We caught up with eCommerce Director of Cox & Cox, Aynsley Peet, at the eCom Leaders Forum on putting tech to work to create a customer first approach and enabling a dynamic strategy during the COVID-19 pandemic.
Tell us about Cox & Cox as a business, what is the ethos of the brand, your audience and top priorities?
AP: Cox & cox are a homeware retailer selling online, also sending out catalogues. Typically throughout the year we sell indoor furniture, lighting and mirrors however we are seasonal so during spring/summer there is a focus on outdoor furniture whilst in the autumn/winter we start to sell Christmas tree decorations and accessories. We’ll be selling Christmas tree decorations in August which is soon upon us!
In terms of our business objectives: grow business and brand, get more people knowing about Cox & cox as a brand, reach new audiences and educate them about our product range. We offer our customers a curated product range inspired by tradition and trend.
What’s changed for you in the pandemic? Have you seen changes in consumer behaviour? Given the changes in lead times for products are people willing to wait?
AP: We were growing as a business by 20% YoY for the past five years, and at the start of 2020 we saw further uplift at +40% YoY, so the brand was beginning to see some real momentum. But what we did see at the beginning of the pandemic in the UK was trade slowing down in the first few weeks followed by a 100% increase in traffic numbers, visitor sessions, and some weeks our traffic was even up by 200%. In terms of revenue we recorded a 70% YoY growth and we are seeing that trend continue and strengthen into 2021. There have been some good demographic changes, with growth in younger audiences – particularly the 18-25 age group where we have added a 400% uplift in visitor numbers. Also the 65+ age group has been a big growth demographic.
We’ve also seen more mobile users. 66% of our users are using mobile (up from 54% in 2020) and we’ve also seen that reflected in mobile revenue with 50% of our revenue coming from mobile, including higher ticket items like a £2-3,000 sofa.
In terms of longer lead times our customers have been good and been prepared to wait longer for goods, particularly with outdoor furniture. We’ve had to be on top of our game in terms of improving customer communication via emails and phone calls – it has been a challenge and it’s something we continue to monitor.
So in terms of social selling, how important is that to Cox & Cox’s strategy? With regards to creating a presence across multiple channels and creating content to support your narrative.
AP: Social media really took off for us in the pandemic, we added 100k instagram followers so we are now at 370k followers, and the organic traffic generation we are up well over 100% year on year. We are using it to launch new products, styles and ranges – we launched our paint range which was one of our most liked posts of the year. We also launched last year a ‘Your style’, where we ask customers to submit images of Cox & Cox products in their houses, we are focusing on using customer images where we can and increasing engagement. We have also been brave in the buying team, and we have bought products specifically for instagram and it’s been interesting to see how successful that’s been when launching these products via instagram too. Really exciting new channel for us as we grow into 2021.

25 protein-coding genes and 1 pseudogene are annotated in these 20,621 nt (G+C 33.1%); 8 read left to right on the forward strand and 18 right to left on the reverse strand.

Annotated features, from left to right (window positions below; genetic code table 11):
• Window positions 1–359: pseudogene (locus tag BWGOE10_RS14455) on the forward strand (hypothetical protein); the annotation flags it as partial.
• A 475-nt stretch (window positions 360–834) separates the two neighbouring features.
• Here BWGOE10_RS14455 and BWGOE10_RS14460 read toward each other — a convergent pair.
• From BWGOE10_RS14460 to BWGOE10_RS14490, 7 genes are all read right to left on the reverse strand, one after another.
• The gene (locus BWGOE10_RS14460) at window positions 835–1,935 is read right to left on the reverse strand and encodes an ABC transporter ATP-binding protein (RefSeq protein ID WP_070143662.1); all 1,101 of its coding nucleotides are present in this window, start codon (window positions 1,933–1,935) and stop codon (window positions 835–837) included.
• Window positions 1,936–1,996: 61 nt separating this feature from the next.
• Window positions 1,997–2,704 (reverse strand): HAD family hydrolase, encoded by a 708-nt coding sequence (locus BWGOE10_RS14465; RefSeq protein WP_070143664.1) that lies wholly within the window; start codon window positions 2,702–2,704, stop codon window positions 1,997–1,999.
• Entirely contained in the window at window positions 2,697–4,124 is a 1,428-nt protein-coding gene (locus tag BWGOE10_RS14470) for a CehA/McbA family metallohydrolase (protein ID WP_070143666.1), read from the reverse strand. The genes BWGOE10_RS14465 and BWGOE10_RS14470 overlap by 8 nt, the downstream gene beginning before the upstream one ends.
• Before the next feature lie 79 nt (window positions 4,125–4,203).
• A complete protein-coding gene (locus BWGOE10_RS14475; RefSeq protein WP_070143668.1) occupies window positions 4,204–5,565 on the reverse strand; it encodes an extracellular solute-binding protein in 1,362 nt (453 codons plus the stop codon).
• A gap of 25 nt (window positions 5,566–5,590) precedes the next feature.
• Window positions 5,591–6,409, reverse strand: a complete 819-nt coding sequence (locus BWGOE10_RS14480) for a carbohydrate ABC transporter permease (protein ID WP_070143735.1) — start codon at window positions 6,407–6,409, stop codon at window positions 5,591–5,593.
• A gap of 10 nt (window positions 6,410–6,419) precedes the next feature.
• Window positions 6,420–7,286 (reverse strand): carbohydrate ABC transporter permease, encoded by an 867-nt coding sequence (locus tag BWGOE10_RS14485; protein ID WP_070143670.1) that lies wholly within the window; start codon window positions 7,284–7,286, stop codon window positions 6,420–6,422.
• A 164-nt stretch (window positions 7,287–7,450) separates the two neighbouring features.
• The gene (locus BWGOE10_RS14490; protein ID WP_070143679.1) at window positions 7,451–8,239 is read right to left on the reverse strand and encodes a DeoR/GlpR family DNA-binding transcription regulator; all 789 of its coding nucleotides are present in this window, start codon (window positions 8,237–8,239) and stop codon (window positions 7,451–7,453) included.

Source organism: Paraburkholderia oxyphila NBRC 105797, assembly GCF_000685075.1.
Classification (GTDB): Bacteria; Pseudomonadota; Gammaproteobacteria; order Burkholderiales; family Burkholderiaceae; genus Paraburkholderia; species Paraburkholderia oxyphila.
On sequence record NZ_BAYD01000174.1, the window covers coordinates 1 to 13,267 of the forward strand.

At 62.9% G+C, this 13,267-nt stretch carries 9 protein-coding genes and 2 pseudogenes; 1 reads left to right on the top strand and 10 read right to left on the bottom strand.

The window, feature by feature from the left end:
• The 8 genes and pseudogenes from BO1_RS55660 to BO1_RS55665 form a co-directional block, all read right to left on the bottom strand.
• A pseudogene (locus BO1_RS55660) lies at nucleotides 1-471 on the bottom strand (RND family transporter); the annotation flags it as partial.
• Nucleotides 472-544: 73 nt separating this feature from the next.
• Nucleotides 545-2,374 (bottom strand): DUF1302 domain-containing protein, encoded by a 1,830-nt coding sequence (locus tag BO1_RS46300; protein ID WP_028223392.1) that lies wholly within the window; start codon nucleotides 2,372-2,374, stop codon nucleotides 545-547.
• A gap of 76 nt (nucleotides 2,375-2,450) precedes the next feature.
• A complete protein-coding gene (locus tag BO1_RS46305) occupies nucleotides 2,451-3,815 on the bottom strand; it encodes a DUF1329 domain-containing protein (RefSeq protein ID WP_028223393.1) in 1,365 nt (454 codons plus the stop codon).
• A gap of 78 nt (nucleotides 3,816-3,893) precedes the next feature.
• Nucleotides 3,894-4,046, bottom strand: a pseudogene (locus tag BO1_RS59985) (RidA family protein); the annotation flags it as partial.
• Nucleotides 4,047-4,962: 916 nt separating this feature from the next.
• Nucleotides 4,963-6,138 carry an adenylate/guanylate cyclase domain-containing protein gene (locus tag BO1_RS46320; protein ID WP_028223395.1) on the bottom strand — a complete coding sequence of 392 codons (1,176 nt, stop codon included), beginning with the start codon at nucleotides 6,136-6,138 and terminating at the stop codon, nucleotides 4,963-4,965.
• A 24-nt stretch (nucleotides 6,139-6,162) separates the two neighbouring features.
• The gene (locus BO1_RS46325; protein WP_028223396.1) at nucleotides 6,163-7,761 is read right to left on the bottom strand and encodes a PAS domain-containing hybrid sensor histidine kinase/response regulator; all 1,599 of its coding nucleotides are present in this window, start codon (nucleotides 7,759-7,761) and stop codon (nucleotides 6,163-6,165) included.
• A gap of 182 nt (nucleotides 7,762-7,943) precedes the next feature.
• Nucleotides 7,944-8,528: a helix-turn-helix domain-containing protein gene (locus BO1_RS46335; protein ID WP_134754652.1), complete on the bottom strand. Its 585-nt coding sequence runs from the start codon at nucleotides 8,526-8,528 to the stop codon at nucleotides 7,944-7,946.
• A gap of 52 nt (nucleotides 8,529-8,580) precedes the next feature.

Creating a personalised shopping experience is a great way to build a brand following. Is this something you’ve implemented throughout the buyer journey?
AP: We try to personalise as best we can in terms of segmentation and data, We use a lot of personalisation throughout the homepage, product listing pages, product detail pages, on-site recommendations and email marketing. We are also trying to personalise for customers – for example a room builder feature we launched last year allowed customers to virtually try out a paint, sofa or lighting in a room, which worked really well as customers were unable to go to shops. We are testing AI and 3D models to enable customers to see how an armchair might look in their room – with the goal of increasing sales and reducing returns.
Cox & Cox shoppers have been experiencing the smoooth checkout process with Klarna since we partnered in April 2020. Aside from a seamless payment experience, how important has Klarna been as a customer acquisition tool?
AP: It’s been immense for us really, we find that 50% of our Klarna customers are new to Cox & Cox. We saw great revenue numbers with £1.6M coming from Klarna in 2020, so we know it works. We’ve been featured across the Klarna ecosystem from emails, shop directory, in-app with curated collections. The set up was painless too, we had an easy go live within 2 weeks. We use Magento 2 which has a default checkout with Klarna, so our customers are checking out in as little as a few clicks and using payment options like Pay in 3 to support higher ticket items like garden furniture.
Following on from that how have you integrated Klarna into your multi channel strategy?
AP: We still send out catalogues, and actually we send more than ever in the past 3 years. In the past year we have gone from 8 to 10 catalogues per year, and we actually promote Klarna on the front, inside cover and back of the catalogue. Any advertising we do, for example in The Sunday Times or the The Telegraph, or in display advertising, we feature Klarna to make sure customers know that we offer Klarna at any point in the shopping journey, which is then reinforced when they come to the website. Cox & Cox has seen incredible growth over the past year, and to be honest I’m really excited about the conversation we will be having in 2022 at this rate!